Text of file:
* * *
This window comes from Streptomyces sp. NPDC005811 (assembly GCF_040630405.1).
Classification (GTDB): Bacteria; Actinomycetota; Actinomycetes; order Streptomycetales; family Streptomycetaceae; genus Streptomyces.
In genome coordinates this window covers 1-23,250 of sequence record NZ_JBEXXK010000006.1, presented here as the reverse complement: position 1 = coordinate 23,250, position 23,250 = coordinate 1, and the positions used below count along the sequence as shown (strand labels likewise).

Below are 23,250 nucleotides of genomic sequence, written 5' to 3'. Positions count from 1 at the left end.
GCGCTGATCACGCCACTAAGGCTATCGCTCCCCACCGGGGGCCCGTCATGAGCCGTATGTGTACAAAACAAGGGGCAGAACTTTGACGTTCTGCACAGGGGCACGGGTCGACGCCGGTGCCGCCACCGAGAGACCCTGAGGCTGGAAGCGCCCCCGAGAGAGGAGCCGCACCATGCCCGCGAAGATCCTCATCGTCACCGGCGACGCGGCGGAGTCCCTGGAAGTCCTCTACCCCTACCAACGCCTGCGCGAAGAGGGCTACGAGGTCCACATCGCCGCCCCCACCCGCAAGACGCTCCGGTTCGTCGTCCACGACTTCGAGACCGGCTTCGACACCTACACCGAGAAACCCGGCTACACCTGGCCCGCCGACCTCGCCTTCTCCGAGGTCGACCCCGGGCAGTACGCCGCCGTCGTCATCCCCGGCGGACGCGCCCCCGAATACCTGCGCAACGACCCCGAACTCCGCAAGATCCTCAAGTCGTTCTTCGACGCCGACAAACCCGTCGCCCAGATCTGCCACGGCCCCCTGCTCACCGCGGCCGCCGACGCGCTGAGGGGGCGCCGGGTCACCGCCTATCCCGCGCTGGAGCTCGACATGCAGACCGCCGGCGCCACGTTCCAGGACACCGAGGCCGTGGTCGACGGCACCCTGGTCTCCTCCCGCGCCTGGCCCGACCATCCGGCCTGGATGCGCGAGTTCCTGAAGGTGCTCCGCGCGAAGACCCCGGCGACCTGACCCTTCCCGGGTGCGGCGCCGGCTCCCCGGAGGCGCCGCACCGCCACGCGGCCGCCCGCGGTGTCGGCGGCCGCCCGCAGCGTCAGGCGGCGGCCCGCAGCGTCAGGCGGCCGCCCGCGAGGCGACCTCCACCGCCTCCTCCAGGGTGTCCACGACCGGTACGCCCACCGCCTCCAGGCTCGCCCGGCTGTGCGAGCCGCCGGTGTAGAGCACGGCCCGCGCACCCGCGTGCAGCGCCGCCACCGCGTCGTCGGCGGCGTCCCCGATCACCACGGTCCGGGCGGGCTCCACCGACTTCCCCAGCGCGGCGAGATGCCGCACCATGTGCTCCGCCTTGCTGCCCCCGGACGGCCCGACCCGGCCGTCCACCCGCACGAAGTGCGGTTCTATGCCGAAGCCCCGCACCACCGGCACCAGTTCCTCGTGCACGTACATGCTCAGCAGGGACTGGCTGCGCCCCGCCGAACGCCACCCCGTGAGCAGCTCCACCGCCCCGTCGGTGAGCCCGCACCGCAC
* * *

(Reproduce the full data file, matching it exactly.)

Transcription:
This window comes from Streptomyces sp. NPDC005811 (assembly GCF_040630405.1).
Classification (GTDB): Bacteria; Actinomycetota; Actinomycetes; order Streptomycetales; family Streptomycetaceae; genus Streptomyces.
In genome coordinates this window covers 1-23,250 of sequence record NZ_JBEXXK010000006.1, presented here as the reverse complement: position 1 = coordinate 23,250, position 23,250 = coordinate 1, and the positions used below count along the sequence as shown (strand labels likewise).

Below are 23,250 nucleotides of genomic sequence, written 5' to 3'. Positions count from 1 at the left end.
GCGCTGATCACGCCACTAAGGCTATCGCTCCCCACCGGGGGCCCGTCATGAGCCGTATGTGTACAAAACAAGGGGCAGAACTTTGACGTTCTGCACAGGGGCACGGGTCGACGCCGGTGCCGCCACCGAGAGACCCTGAGGCTGGAAGCGCCCCCGAGAGAGGAGCCGCACCATGCCCGCGAAGATCCTCATCGTCACCGGCGACGCGGCGGAGTCCCTGGAAGTCCTCTACCCCTACCAACGCCTGCGCGAAGAGGGCTACGAGGTCCACATCGCCGCCCCCACCCGCAAGACGCTCCGGTTCGTCGTCCACGACTTCGAGACCGGCTTCGACACCTACACCGAGAAACCCGGCTACACCTGGCCCGCCGACCTCGCCTTCTCCGAGGTCGACCCCGGGCAGTACGCCGCCGTCGTCATCCCCGGCGGACGCGCCCCCGAATACCTGCGCAACGACCCCGAACTCCGCAAGATCCTCAAGTCGTTCTTCGACGCCGACAAACCCGTCGCCCAGATCTGCCACGGCCCCCTGCTCACCGCGGCCGCCGACGCGCTGAGGGGGCGCCGGGTCACCGCCTATCCCGCGCTGGAGCTCGACATGCAGACCGCCGGCGCCACGTTCCAGGACACCGAGGCCGTGGTCGACGGCACCCTGGTCTCCTCCCGCGCCTGGCCCGACCATCCGGCCTGGATGCGCGAGTTCCTGAAGGTGCTCCGCGCGAAGACCCCGGCGACCTGACCCTTCCCGGGTGCGGCGCCGGCTCCCCGGAGGCGCCGCACCGCCACGCGGCCGCCCGCGGTGTCGGCGGCCGCCCGCAGCGTCAGGCGGCGGCCCGCAGCGTCAGGCGGCCGCCCGCGAGGCGACCTCCACCGCCTCCTCCAGGGTGTCCACGACCGGTACGCCCACCGCCTCCAGGCTCGCCCGGCTGTGCGAGCCGCCGGTGTAGAGCACGGCCCGCGCACCCGCGTGCAGCGCCGCCACCGCGTCGTCGGCGGCGTCCCCGATCACCACGGTCCGGGCGGGCTCCACCGACTTCCCCAGCGCGGCGAGATGCCGCACCATGTGCTCCGCCTTGCTGCCCCCGGACGGCCCGACCCGGCCGTCCACCCGCACGAAGTGCGGTTCTATGCCGAAGCCCCGCACCACCGGCACCAGTTCCTCGTGCACGTACATGCTCAGCAGGGACTGGCTGCGCCCCGCCGAACGCCACCCCGTGAGCAGCTCCACCGCCCCGTCGGTGAGCCCGCACCGCAC